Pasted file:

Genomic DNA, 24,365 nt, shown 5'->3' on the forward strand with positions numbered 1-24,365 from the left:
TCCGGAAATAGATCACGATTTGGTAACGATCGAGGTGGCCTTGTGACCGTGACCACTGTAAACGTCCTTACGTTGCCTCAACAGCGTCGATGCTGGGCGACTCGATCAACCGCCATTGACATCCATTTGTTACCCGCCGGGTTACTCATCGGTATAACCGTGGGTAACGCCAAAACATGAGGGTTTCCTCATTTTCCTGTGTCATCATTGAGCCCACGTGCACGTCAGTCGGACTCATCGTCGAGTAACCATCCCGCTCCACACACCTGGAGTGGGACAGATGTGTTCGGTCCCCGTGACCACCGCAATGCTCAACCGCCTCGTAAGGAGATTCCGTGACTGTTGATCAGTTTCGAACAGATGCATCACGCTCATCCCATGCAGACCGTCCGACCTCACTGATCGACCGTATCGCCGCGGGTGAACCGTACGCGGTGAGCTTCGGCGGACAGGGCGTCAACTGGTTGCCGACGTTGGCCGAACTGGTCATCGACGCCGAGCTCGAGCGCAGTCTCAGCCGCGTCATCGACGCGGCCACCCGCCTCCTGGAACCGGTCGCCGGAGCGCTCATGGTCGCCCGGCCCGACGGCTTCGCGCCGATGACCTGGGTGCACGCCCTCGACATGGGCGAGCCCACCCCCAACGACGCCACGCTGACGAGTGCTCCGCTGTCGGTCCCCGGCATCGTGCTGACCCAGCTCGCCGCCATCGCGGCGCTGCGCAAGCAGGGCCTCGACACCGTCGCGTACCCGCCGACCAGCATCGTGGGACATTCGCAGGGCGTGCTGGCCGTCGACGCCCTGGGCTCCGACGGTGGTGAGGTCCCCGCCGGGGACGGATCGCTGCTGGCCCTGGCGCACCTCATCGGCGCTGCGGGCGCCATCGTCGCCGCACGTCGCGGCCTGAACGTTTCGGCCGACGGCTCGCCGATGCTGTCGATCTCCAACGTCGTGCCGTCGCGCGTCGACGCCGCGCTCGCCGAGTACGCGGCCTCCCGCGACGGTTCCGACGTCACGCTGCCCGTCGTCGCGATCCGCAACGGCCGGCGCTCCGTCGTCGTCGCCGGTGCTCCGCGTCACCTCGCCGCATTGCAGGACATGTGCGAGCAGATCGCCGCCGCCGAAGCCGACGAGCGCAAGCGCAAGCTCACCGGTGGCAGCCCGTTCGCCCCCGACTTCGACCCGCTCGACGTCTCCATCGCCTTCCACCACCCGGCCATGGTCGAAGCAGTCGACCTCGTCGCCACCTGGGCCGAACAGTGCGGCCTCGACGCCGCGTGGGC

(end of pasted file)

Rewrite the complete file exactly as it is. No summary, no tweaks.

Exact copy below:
Genomic DNA, 24,365 nt, shown 5'->3' on the forward strand with positions numbered 1-24,365 from the left:
TCCGGAAATAGATCACGATTTGGTAACGATCGAGGTGGCCTTGTGACCGTGACCACTGTAAACGTCCTTACGTTGCCTCAACAGCGTCGATGCTGGGCGACTCGATCAACCGCCATTGACATCCATTTGTTACCCGCCGGGTTACTCATCGGTATAACCGTGGGTAACGCCAAAACATGAGGGTTTCCTCATTTTCCTGTGTCATCATTGAGCCCACGTGCACGTCAGTCGGACTCATCGTCGAGTAACCATCCCGCTCCACACACCTGGAGTGGGACAGATGTGTTCGGTCCCCGTGACCACCGCAATGCTCAACCGCCTCGTAAGGAGATTCCGTGACTGTTGATCAGTTTCGAACAGATGCATCACGCTCATCCCATGCAGACCGTCCGACCTCACTGATCGACCGTATCGCCGCGGGTGAACCGTACGCGGTGAGCTTCGGCGGACAGGGCGTCAACTGGTTGCCGACGTTGGCCGAACTGGTCATCGACGCCGAGCTCGAGCGCAGTCTCAGCCGCGTCATCGACGCGGCCACCCGCCTCCTGGAACCGGTCGCCGGAGCGCTCATGGTCGCCCGGCCCGACGGCTTCGCGCCGATGACCTGGGTGCACGCCCTCGACATGGGCGAGCCCACCCCCAACGACGCCACGCTGACGAGTGCTCCGCTGTCGGTCCCCGGCATCGTGCTGACCCAGCTCGCCGCCATCGCGGCGCTGCGCAAGCAGGGCCTCGACACCGTCGCGTACCCGCCGACCAGCATCGTGGGACATTCGCAGGGCGTGCTGGCCGTCGACGCCCTGGGCTCCGACGGTGGTGAGGTCCCCGCCGGGGACGGATCGCTGCTGGCCCTGGCGCACCTCATCGGCGCTGCGGGCGCCATCGTCGCCGCACGTCGCGGCCTGAACGTTTCGGCCGACGGCTCGCCGATGCTGTCGATCTCCAACGTCGTGCCGTCGCGCGTCGACGCCGCGCTCGCCGAGTACGCGGCCTCCCGCGACGGTTCCGACGTCACGCTGCCCGTCGTCGCGATCCGCAACGGCCGGCGCTCCGTCGTCGTCGCCGGTGCTCCGCGTCACCTCGCCGCATTGCAGGACATGTGCGAGCAGATCGCCGCCGCCGAAGCCGACGAGCGCAAGCGCAAGCTCACCGGTGGCAGCCCGTTCGCCCCCGACTTCGACCCGCTCGACGTCTCCATCGCCTTCCACCACCCGGCCATGGTCGAAGCAGTCGACCTCGTCGCCACCTGGGCCGAACAGTGCGGCCTCGACGCCGCGTGGGC